When you lose a job, it can feel like the ground has been pulled from under you. Regardless of whether it’s a part-time job or one that you’ve been in for years, to lose your income can be a real punch to the gut. During this pandemic, many people have found themselves out of a job or taking a considerable pay cut that has resulted in the need to find extra work. With that being said, it’s important to look at your options in order to get back on your feet as soon as possible. Here are some tips to get back on your feet when losing a job.
Take Some Time To Reflect
It’s important to take some to reflect on what’s happened and that it can often be helpful to work on yourself for a while. It might be that you need to take a week or so just to get yourself into a better place. Losing a job can be mentally challenging, and as a result, you might not be in the right mindset to even start looking for a job, let alone attending interviews and networking with anyone who can help. You mental health and general wellbeing is something that you need to prioritize and focus on first before you move onto the next stage. Take some time out where you can and if you have savings, then it means you might be able to take a bit longer than you think. Just spending some time mulling things over and reflecting can be a good way of moving forward in a positive way.
Revamp Your Resume
Your resume is something that you may have either worked on recently, or it’s been a few years since you last looked at it. Even though you’ve not changed jobs, there might be certain courses or workshops you’ve done that have gained you more experience or even qualifications. These are all something that is worth adding to your resume and it’s a good opportunity to give your resume a revamp before sending it out to job applications. Consider what needs to change and what you might want to adapt depending on where you might be heading next. For some, a career change might be needed and for others, it might be a case of pitching yourself up for a job that’s a step up from where you were originally.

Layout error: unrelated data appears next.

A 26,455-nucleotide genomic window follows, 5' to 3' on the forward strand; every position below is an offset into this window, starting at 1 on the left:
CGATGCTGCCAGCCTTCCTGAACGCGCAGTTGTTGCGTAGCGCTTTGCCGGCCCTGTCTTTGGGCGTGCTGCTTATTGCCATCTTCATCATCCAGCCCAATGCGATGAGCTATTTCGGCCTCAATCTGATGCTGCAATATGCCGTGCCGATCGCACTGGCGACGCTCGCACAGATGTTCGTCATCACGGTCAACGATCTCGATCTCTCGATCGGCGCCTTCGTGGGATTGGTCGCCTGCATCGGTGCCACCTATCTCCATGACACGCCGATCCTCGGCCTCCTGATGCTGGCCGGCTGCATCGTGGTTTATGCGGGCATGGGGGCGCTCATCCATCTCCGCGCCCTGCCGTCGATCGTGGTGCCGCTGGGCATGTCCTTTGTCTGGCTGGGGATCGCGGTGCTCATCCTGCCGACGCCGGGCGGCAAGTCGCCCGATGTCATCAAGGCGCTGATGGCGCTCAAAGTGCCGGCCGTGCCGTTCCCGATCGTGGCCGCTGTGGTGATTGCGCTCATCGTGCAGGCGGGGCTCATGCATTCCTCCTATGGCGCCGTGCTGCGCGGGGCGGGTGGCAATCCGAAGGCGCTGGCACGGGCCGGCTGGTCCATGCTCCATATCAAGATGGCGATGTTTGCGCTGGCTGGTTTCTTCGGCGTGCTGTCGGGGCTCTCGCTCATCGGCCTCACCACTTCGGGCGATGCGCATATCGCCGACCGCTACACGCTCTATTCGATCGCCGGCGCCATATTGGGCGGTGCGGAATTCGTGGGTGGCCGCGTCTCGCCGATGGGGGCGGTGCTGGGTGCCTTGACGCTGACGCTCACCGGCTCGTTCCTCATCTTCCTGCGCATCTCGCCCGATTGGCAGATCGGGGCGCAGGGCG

Call Up Any Connections
When you lose your job, it can feel like you’ve got no one to turn to, but that’s not the case. We all make friends whether that’s through our colleagues, through professional circumstances, or in our personal lives. Even if you don’t think you have connections, you probably do have. It’s worth getting in touch with those who you feel might be able to help you get your foot in the door for other job roles that might be available currently. Many individuals have managed to secure a job by being headhunted by those who know them or by being recommended. Obviously, we’re all a little bit biased when it comes to those we put forward personally for jobs, but there’s going to be some professionals that you know who will genuinely help you to find a new job.
So whether this is a list of emails or your close connections on LinkedIn, get in touch with those who can help.
Look At What’s Available On The Job Market
The job market is huge, and even if there’s a shortage of jobs currently, that doesn’t mean there are no prospects whatsoever. Sometimes, you might need to find a floater job to tide you over for the time being whilst you work on your skills or experience in order to get the job you do want. It might be that there are no jobs in the industry you want to be in, and so you’ll need to find something that’s similar to that. It’s worth focusing on your core skills and looking what those skills can be used for when it comes to other job opportunities. Take your time looking for jobs, and don’t just limit yourself to the one job board. There are tons out there, so make sure you spread your net far and wide where you can.
Consider A Change In Career
A career change might be something you consider when it comes to losing your job. The loss of your job might have been just what you need to push you to try something new. Perhaps it’s a blessing in disguise because, actually, you lost your passion or love for the job that you were in. With that in mind, it’s worth assessing what you might be qualified to do and what needs you to gain more qualifications or skills. There are plenty of courses both through full-time education and online that might fit what you’re after. For example, you’ve got online social work degrees that might be useful if you’re looking to head into a career in social care. Work out what’s available and make sure you’re picking out the right courses and training opportunities because most are going to cost you money. And when money might be tight or limited, you’re going to want to make the right choices.
Seek Financial Help If Needed
Financial help is something that’s often needed when you lose your job, and not everyone has savings that they can lean back on. With that being said, there’s likely to be plenty of opportunities out there to seek financial aid when it’s needed. This can be through the governing bodies that are in your area to seeking loans that can help you pay off all the necessities so that you can keep a roof over your head and food in your belly. It might be that you have to rely on family and friends too in some cases.
Getting back on your feet when you’ve lost your job is a hard thing to do, but once you’re up, the only way to go is forward.